Profits and pollution
The common denominator between Lebanon’s reverse transition and MENA’s unjust transitions is profit. The case of Electricité du Liban is telling, and many North African activists will quote it disapprovingly.
“It is the perfect example of a public service which was designed to fail since the beginning,” said Elyes ben Ammar, a member of the Tunisian UGTT syndicate. “It basically served the interests of politically affiliated lobbies which made profits from importing diesel and by selling their electricity under the market prices,” he explained. 40 percent of Lebanon’s debt is caused by the state subsidies to EDL: 63 billion dollars since the end of the civil war.
EDLs gamble has also proven to be catastrophic for the environment and the Lebanese society as a whole, just like many essential state services. “The Zouq Mosbeh power plant poisons everything around it, and its toxic smoke is known for higher cancer rates around the plant,” said Corinne Jabbour from Jibal.
I have been surprised to see how much Lebanon was NGO-ized. It seems that the workers’ movement and syndicalism have been effectively suppressed here.
Lebanon is littered with examples of such cases, from the Burj Hammoud waste dump to the polluted rivers of the Bekaa. “In all cases, underprivileged communities have to live with the waste and pollution created by companies,” said Jabbour.
Tunisia faces similar issues, said Aida Delpuech “For example, the coastal city of Sfax is suffering from a terrible waste crisis because of corruption and incompetence of political decision-makers, as in Lebanon,” she explained. “The city overflows with waste, and cancer rates are frightening.”
In Sfax just as in Lebanon, social movements have revolted against the waste crisis. “Activists from Sfax carried signs reading ‘We are not a waste dump’, and quite severe clashes erupted when the police tried to stop the protests,” Delpuech remembers.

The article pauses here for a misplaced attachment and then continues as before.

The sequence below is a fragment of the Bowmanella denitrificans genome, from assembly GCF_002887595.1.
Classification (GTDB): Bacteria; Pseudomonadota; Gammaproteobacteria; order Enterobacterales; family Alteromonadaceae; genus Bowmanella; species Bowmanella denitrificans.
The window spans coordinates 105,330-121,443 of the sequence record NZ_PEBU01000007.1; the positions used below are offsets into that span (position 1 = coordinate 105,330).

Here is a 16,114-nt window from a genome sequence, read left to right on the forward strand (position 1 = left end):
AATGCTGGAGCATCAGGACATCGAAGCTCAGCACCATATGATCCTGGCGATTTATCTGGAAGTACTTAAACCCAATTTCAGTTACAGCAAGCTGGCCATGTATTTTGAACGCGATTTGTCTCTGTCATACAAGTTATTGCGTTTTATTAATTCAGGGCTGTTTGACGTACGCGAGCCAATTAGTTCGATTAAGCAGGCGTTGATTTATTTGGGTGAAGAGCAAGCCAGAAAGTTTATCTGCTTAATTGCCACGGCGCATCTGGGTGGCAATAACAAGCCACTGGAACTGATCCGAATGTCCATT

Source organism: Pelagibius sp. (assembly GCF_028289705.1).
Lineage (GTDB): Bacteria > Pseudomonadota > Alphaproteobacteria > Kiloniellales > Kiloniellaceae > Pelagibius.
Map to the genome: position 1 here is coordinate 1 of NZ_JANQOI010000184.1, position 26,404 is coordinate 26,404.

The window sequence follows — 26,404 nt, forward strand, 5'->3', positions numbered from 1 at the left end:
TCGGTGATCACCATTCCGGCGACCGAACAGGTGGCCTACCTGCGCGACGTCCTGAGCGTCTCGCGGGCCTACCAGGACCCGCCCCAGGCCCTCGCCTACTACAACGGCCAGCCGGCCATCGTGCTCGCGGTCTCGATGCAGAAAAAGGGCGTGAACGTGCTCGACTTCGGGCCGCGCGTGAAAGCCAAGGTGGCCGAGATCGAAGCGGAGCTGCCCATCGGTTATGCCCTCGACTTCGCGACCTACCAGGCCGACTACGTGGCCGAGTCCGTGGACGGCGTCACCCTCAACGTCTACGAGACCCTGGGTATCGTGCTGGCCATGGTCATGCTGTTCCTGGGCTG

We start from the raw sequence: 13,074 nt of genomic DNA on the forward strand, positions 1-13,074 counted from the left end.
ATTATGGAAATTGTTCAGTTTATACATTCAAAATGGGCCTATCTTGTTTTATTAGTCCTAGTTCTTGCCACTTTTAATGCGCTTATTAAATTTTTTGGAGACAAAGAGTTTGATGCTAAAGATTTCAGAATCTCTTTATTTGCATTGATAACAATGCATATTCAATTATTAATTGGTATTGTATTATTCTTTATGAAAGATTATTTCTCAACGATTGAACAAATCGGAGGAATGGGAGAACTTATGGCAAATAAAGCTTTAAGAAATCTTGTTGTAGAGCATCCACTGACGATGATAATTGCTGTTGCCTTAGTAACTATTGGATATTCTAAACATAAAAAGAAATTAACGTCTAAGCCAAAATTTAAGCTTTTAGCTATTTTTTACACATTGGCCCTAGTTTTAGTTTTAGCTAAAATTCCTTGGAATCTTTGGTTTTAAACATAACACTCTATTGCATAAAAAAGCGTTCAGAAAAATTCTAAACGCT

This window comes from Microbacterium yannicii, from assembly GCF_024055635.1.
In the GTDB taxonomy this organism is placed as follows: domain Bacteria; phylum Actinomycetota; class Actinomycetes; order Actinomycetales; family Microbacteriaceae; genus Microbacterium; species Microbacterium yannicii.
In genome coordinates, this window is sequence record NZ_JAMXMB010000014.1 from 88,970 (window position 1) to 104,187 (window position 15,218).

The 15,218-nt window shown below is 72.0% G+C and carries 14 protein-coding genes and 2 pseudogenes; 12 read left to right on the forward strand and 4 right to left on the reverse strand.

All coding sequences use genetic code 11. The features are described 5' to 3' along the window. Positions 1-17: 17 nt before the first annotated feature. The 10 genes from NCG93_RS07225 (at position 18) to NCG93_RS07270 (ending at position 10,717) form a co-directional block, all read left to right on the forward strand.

From labor unions to NGOs
Tunisia has a long history of social activism. Its main workers’ union, the UGTT (General Union of Tunisian Workers), is still a force to be reckoned with, after it played a proactive role during the Arabic uprising of 2011. “Now, there is a new movement around climate justice, where the traditional workers’ unions and the newer ecological activists come together,” explained Elyes ben Ammar, member of the UGTT’s group on energy democratization.
“This started when working-class youths from the marginalized South of the country demonstrated against chemical industries and police repression,” he remembered. “Young people and women are the most affected by climate change and unjust transitions.”
Morocco has been witnessing the same phenomenon, said Ali Aznague from the Siyada Network. “Droughts and expropriation primarily target working-class women, who constitute the bulk of all land workers,” he explained.
For him, all struggles are interlinked, from feminism to working rights to climate justice. “In Morocco, the movement is organized from the basis, with strikes, sit-ins, demonstrations by field workers,” said Aznague.